YOUR HEALTH: Studying chronic pain and opioid abuse

BOCA RATON, Florida – Today, surfing is a great passion of James Fata, but earlier in his life was something else.

"I tried my first drug at the age of 12, and then I quickly progressed to the one I liked the most, which was opiates."

Like millions of Americans, James liked the way the pills made him feel.

"It numbed all the anxiety and negative emotions that were always in me."

Every day, more than 115 people in the United States die after overdosing on opioids. The Centers for Disease Control and Prevention estimates that the total "economic burden" of prescription opioid misuse alone in the United States is $78.5 billion a year, including the costs of healthcare, lost productivity, addiction treatment, and criminal justice involvement.

Janet Robishaw says the overprescribing of painkillers like vicodin and oxycontin has led to a condition called opioid use disorder.

"This is a chronic relapsing disease that they're going to have for the rest of their life," said Robishaw, who is the Senior Associate Dean for Research and the Chair of Biomedical Sciences at the Charles E. Schmidt College of Medicine at Florida Atlantic University.

The "Support for Patients and Communities Act", signed by President Donald Trump, is designed to stop illegal drugs at the border and it establishes supports for other treatments, recovery and prevention.

Robishaw and her team at Florida Atlantic University wanted to know if some people were at a higher risk of developing an addiction to opioids, so they studied the genes of 25 thousand chronic pain patients.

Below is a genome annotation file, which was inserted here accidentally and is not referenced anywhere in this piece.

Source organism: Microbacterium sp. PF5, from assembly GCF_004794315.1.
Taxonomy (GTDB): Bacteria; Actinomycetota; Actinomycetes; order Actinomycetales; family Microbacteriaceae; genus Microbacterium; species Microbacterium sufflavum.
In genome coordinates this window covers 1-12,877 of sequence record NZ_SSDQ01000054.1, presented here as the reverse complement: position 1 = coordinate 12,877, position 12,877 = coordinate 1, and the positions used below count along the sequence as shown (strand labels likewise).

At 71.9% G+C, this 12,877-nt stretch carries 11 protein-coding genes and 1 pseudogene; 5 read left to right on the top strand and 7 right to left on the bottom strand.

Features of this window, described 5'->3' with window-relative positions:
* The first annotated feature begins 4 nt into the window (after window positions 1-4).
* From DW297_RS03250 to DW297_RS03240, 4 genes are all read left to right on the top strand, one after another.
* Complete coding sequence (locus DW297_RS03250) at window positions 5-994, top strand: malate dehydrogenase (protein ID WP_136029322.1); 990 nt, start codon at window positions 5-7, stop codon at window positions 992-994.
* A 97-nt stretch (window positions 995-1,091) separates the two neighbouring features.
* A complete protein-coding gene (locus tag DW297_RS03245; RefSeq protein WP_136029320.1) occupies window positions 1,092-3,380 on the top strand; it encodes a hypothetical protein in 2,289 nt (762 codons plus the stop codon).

"About 20% of the patients clearly showed that they've gone on to show signs that they're developing an addiction."

Robishaw says the goal of the study is to create an "addiction risk score" to help doctors better assess patients.

"If we could identify the 20% of patients ahead of time that are at high risk of developing addiction we will not prescribe those patients opioids."

NEW RESEARCH:   The genome-wide association study will help the researchers determine if there is a particular subset of genes and genetic variants that may make people more susceptible to becoming addicted to prescription opioids.   Once they are able to generate the hypothesis that a gene is responsible for increasing risk, the next steps for research will involve functional studies on those top associations to prove a cause.

After years of relapsing, James got clean thanks to treatment.   He believes genetics may have played a role in his addiction.

"How the results could have been different if I were to have seen somebody and been assessed."

If this story has impacted your life or prompted you or someone you know to seek or change treatments, please let us know by contacting Jim Mertens at or Marjorie Bekaert Thomas at

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